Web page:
New water law to guide water discussions

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During a tour of the Western Slope last week, Gov. Bill Owens signed legislation aimed at guiding water negotiations between the state's river basins.

On Tuesday, Moffat County commissioners discussed the legislation and its potential impact in Northwest Colorado.

House Bill 1177, also known as "Colorado Water for the 21st Century Act," establishes nine roundtables tasked with negotiating interbasin water discussions.

The roundtables will represent nine river basins. Northwest Colorado is represented by the Yampa-White Basin Roundtable.

"The goal is to get water users from throughout the state to come to the table and talk about the best way to solve our water woes," Colorado Department of Natural Resources spokeswoman Dawn Taylor Owens said.

HB 1177 also establishes an Interbasin Compact Committee made up of members of the basin roundtables and officials appointed by the governor and legislators. Department of Natural Resources director Russell George will chair the committee, which will draft a framework for interbasin water decisions.

Moffat County Commissioners Saed Tayyara and Darryl Steele attended an HB 1177 discussion in Vail last week.

Steele said he supports the bill because residents of the basins have a say in where their water will go. The Yampa-White Roundtable must agree to any agreement which would send water from Northwest Colorado to another basin.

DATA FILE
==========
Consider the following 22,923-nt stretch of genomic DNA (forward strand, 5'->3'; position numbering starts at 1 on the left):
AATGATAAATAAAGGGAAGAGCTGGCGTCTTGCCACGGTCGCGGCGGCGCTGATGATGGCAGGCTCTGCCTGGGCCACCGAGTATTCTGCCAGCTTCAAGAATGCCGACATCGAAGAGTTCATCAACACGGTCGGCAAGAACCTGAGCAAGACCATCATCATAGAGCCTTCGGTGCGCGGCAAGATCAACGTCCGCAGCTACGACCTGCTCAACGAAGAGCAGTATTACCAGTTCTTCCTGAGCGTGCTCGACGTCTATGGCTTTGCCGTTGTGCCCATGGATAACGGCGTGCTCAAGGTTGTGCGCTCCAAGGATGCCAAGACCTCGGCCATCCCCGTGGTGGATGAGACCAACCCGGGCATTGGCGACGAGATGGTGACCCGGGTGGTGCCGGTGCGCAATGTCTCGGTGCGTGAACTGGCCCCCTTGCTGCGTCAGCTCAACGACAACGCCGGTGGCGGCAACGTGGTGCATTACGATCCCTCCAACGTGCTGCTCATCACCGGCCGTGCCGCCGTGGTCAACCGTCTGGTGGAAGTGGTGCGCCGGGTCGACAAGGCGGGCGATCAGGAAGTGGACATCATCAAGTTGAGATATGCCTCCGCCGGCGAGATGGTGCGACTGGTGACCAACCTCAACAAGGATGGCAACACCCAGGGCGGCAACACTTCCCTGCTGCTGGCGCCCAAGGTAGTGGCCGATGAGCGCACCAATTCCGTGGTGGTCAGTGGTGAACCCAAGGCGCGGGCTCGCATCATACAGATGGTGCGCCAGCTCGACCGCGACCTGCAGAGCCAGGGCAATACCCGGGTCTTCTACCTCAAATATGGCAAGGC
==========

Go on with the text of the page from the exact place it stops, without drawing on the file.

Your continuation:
"It gives us basin protection because, vote wise, we're one of the smaller population basins," he said after Tuesday's commissioners meeting.

Owens said the act is aimed at ending water battles between the Front Range and the Western Slope by allowing individual basins to negotiate with each other.

The Moffat County commissioners will appoint a member to the Yampa-White Basin Roundtable. The deadline for the appointment is July 15.

The roundtable will negotiate water issues, particularly interbasin diversions, with the other roundtables in the region.

Owens said the effect this legislation could have on unappropriated water is unclear.

Unappropriated water is not earmarked for a specific use. The Yampa has some of the only remaining unappropriated water left in Colorado.

Steele said he is committed to keeping unappropriated water in Moffat County because the region's population is expected to grow in the coming years and unappropriated water will provide flexibility.

"We need to have some slack," Steele said.

Brandon Johansson can be reached at 824-7031 or bjohansson@craigdailypress.com

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